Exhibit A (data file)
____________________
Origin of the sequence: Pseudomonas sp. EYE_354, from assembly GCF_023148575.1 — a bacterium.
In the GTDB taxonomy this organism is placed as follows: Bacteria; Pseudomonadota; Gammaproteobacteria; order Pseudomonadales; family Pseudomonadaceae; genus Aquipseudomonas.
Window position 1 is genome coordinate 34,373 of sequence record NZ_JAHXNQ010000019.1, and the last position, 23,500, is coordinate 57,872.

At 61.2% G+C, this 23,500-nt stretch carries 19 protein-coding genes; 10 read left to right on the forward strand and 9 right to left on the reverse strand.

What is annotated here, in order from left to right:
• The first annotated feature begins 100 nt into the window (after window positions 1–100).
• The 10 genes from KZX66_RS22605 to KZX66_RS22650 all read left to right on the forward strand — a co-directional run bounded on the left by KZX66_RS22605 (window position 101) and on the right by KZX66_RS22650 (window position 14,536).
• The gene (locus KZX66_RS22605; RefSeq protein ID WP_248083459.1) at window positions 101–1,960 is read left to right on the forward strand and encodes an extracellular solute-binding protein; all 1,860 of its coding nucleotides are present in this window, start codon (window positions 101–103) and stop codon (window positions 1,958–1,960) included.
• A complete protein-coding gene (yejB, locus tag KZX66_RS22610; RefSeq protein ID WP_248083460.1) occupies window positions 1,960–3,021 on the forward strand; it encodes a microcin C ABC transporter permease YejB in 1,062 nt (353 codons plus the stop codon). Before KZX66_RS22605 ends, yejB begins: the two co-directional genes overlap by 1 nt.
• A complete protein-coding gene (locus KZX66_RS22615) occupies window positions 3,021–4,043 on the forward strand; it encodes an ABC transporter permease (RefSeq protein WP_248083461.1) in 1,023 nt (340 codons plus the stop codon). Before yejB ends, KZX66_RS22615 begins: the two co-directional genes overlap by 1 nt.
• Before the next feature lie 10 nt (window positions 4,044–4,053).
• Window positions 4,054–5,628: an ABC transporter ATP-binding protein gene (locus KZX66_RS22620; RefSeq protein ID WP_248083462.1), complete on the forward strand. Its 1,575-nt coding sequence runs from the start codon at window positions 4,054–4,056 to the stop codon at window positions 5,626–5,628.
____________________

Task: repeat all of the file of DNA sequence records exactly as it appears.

Origin of the sequence: Pseudomonas sp. EYE_354, from assembly GCF_023148575.1 — a bacterium.
In the GTDB taxonomy this organism is placed as follows: Bacteria; Pseudomonadota; Gammaproteobacteria; order Pseudomonadales; family Pseudomonadaceae; genus Aquipseudomonas.
Window position 1 is genome coordinate 34,373 of sequence record NZ_JAHXNQ010000019.1, and the last position, 23,500, is coordinate 57,872.

At 61.2% G+C, this 23,500-nt stretch carries 19 protein-coding genes; 10 read left to right on the forward strand and 9 right to left on the reverse strand.

What is annotated here, in order from left to right:
• The first annotated feature begins 100 nt into the window (after window positions 1–100).
• The 10 genes from KZX66_RS22605 to KZX66_RS22650 all read left to right on the forward strand — a co-directional run bounded on the left by KZX66_RS22605 (window position 101) and on the right by KZX66_RS22650 (window position 14,536).
• The gene (locus KZX66_RS22605; RefSeq protein ID WP_248083459.1) at window positions 101–1,960 is read left to right on the forward strand and encodes an extracellular solute-binding protein; all 1,860 of its coding nucleotides are present in this window, start codon (window positions 101–103) and stop codon (window positions 1,958–1,960) included.
• A complete protein-coding gene (yejB, locus tag KZX66_RS22610; RefSeq protein ID WP_248083460.1) occupies window positions 1,960–3,021 on the forward strand; it encodes a microcin C ABC transporter permease YejB in 1,062 nt (353 codons plus the stop codon). Before KZX66_RS22605 ends, yejB begins: the two co-directional genes overlap by 1 nt.
• A complete protein-coding gene (locus KZX66_RS22615) occupies window positions 3,021–4,043 on the forward strand; it encodes an ABC transporter permease (RefSeq protein WP_248083461.1) in 1,023 nt (340 codons plus the stop codon). Before yejB ends, KZX66_RS22615 begins: the two co-directional genes overlap by 1 nt.
• Before the next feature lie 10 nt (window positions 4,044–4,053).
• Window positions 4,054–5,628: an ABC transporter ATP-binding protein gene (locus KZX66_RS22620; RefSeq protein ID WP_248083462.1), complete on the forward strand. Its 1,575-nt coding sequence runs from the start codon at window positions 4,054–4,056 to the stop codon at window positions 5,626–5,628.